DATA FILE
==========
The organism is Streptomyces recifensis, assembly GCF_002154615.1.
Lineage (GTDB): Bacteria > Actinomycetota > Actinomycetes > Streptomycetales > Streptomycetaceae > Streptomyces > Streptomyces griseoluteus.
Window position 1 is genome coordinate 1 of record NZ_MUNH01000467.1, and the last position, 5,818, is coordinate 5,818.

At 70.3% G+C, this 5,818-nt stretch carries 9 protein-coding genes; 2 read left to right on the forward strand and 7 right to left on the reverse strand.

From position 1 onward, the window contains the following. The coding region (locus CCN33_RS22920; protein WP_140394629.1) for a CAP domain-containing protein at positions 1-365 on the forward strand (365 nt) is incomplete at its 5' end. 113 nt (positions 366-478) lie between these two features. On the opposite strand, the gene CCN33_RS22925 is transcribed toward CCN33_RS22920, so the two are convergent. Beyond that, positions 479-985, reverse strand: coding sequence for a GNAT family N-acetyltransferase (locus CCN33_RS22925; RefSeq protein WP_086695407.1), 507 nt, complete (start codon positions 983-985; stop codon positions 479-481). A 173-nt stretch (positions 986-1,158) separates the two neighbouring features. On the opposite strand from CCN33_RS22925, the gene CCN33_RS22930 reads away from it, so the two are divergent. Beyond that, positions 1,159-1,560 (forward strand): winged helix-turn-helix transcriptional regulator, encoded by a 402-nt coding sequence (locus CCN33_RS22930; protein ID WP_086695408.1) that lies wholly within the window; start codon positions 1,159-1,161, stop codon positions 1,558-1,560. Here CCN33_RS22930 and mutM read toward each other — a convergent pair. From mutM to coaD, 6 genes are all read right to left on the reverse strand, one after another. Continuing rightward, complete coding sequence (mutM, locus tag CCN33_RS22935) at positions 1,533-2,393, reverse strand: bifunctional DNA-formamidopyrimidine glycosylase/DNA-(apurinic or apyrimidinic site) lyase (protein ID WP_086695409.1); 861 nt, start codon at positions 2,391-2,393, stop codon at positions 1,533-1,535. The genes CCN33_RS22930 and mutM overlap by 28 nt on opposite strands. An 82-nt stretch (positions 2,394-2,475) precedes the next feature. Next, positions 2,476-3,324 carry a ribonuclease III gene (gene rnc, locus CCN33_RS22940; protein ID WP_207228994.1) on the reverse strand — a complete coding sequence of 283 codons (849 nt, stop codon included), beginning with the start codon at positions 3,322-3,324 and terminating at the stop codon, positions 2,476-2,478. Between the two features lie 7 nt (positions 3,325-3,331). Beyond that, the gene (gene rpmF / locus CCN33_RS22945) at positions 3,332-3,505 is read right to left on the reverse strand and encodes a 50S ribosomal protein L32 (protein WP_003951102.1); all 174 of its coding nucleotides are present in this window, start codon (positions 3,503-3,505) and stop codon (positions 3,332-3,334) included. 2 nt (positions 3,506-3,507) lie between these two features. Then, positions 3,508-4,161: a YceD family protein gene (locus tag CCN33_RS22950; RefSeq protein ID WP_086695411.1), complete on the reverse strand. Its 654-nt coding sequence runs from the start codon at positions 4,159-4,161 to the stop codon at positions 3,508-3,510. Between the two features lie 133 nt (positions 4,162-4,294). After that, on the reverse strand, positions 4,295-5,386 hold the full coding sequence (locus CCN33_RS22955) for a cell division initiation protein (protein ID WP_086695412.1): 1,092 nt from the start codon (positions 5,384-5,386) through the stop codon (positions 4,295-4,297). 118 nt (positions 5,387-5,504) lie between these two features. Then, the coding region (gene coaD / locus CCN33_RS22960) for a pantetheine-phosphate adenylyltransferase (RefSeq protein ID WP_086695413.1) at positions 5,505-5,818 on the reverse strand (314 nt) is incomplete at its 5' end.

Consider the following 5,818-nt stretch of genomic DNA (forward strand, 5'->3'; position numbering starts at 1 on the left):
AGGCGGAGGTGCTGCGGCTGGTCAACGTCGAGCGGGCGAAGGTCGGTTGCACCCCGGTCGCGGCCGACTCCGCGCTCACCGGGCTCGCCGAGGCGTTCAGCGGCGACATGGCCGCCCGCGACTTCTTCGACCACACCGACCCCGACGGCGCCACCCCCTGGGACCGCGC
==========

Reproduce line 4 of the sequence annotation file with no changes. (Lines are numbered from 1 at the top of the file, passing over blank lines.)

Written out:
At 70.3% G+C, this 5,818-nt stretch carries 9 protein-coding genes; 2 read left to right on the forward strand and 7 right to left on the reverse strand.